Weekly Roundup

Is Coke’s business success over Pepsi the result of good marketing, or do we prefer more sweetness in samples than in full-sized soft drinks? Slate’s Matthew Yglesias dives into the science behind the Pepsi challenge.

Don’t pour your grease down the drain: London sewer workers discovered a 15-ton “fatberg” in Kingston upon Thames.

The new edition of the Accelerated Christian Education, Inc. textbook Biology 1099 has removed the now-famous passage citing the Loch Ness Monster as evidence that dinosaurs are alive today. Last year controversy erupted over a taxpayer-supported Westlake, Louisiana private school’s use of the Creationist textbook. A reference to a dinosaur caught by Japanese whalers appears to not have been removed.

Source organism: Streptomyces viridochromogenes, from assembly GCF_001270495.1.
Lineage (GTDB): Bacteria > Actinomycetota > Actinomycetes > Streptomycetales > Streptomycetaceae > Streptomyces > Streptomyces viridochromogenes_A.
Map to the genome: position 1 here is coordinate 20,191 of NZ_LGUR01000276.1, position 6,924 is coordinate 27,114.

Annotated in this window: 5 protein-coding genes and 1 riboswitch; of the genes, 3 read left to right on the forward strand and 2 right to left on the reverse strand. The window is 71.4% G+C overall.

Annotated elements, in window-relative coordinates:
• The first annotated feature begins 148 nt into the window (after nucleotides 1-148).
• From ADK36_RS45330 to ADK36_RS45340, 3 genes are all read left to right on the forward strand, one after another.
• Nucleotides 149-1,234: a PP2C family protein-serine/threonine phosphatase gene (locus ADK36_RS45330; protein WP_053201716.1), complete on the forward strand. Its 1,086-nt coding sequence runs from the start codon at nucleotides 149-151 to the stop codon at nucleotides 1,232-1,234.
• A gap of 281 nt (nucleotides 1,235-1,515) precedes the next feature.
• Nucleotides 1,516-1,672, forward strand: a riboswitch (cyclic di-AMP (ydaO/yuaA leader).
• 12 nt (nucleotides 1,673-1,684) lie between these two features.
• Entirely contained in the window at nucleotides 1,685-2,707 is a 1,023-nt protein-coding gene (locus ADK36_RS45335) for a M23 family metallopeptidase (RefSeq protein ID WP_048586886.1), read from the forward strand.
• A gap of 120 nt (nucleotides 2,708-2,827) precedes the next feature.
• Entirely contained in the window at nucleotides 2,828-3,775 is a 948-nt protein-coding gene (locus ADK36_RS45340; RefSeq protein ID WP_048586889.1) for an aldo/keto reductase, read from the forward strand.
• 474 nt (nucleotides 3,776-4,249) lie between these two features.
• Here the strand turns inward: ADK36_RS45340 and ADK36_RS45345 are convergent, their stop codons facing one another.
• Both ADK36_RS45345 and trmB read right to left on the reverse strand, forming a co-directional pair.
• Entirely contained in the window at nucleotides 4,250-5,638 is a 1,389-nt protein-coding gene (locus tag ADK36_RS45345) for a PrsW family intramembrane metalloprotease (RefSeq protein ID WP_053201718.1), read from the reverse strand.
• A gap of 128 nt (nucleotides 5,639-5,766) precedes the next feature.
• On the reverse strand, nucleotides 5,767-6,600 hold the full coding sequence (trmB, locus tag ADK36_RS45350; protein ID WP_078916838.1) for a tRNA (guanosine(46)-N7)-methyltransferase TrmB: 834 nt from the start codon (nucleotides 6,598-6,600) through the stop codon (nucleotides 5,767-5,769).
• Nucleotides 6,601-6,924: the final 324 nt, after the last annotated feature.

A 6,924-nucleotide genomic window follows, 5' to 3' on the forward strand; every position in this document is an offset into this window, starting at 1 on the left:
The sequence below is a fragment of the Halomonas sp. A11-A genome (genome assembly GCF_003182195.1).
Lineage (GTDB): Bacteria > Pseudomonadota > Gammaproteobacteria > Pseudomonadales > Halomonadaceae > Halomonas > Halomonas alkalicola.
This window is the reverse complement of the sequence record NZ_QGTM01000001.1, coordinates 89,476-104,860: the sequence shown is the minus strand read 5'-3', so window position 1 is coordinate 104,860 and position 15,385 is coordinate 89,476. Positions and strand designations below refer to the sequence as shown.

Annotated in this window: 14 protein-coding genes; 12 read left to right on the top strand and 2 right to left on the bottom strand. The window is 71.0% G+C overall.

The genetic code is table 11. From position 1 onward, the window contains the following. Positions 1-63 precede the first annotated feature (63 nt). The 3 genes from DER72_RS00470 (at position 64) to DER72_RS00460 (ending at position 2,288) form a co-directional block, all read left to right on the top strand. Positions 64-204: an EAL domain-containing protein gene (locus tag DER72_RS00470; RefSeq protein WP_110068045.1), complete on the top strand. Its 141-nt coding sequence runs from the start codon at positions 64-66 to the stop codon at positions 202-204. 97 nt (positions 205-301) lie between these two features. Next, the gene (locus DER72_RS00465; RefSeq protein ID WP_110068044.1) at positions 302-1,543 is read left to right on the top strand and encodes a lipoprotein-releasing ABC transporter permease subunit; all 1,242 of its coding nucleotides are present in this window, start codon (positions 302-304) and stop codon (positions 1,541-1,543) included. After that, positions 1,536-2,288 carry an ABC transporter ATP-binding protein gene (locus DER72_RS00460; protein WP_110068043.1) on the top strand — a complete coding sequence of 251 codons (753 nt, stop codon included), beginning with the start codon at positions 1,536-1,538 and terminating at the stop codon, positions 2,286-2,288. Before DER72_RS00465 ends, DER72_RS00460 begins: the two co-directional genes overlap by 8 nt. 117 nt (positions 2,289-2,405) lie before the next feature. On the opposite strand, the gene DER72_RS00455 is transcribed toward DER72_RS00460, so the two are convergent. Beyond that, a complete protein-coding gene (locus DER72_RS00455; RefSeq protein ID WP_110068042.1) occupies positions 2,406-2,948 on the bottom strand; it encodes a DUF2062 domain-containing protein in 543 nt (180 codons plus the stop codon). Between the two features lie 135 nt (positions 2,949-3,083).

Caitlin Shetterly’s recent first-person account of the allergen dangers of GM corn for Elle magazine is misleading and misrepresents the scientists and doctors quoted therein, according to Slate’s Jon Entine.

It’s been a busy week for baby journalism: Pregnancies can naturally vary in length by as many as five weeks, according to a recent article in Human Reproduction. To some, these findings complicate the standard procedure of inducing overdue babies, although the study’s authors do not make any clinical recommendations. Time magazine’s recent cover story on The Childfree Life has prompted much commentary and criticism. And controversial evolutionary psychologist (& fired Psychology Today blogger) Satoshi Kanazawa is at it again, admonishing intelligent women for failing to follow their biological imperative to have children in a new book.…